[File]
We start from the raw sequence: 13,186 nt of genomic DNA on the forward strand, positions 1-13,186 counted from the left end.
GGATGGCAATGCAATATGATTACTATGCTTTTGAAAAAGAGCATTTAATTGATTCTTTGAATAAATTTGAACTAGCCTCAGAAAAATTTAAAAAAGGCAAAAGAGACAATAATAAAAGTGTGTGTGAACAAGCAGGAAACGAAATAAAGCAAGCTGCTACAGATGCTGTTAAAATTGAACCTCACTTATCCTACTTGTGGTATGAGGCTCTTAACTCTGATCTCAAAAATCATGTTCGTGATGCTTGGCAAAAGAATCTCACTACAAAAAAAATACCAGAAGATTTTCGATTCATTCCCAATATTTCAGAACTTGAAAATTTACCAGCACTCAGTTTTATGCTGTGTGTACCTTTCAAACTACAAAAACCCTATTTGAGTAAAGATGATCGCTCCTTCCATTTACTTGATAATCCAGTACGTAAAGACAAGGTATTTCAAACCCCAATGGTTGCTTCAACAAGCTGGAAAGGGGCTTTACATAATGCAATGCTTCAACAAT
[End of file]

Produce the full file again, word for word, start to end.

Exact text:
We start from the raw sequence: 13,186 nt of genomic DNA on the forward strand, positions 1-13,186 counted from the left end.
GGATGGCAATGCAATATGATTACTATGCTTTTGAAAAAGAGCATTTAATTGATTCTTTGAATAAATTTGAACTAGCCTCAGAAAAATTTAAAAAAGGCAAAAGAGACAATAATAAAAGTGTGTGTGAACAAGCAGGAAACGAAATAAAGCAAGCTGCTACAGATGCTGTTAAAATTGAACCTCACTTATCCTACTTGTGGTATGAGGCTCTTAACTCTGATCTCAAAAATCATGTTCGTGATGCTTGGCAAAAGAATCTCACTACAAAAAAAATACCAGAAGATTTTCGATTCATTCCCAATATTTCAGAACTTGAAAATTTACCAGCACTCAGTTTTATGCTGTGTGTACCTTTCAAACTACAAAAACCCTATTTGAGTAAAGATGATCGCTCCTTCCATTTACTTGATAATCCAGTACGTAAAGACAAGGTATTTCAAACCCCAATGGTTGCTTCAACAAGCTGGAAAGGGGCTTTACATAATGCAATGCTTCAACAAT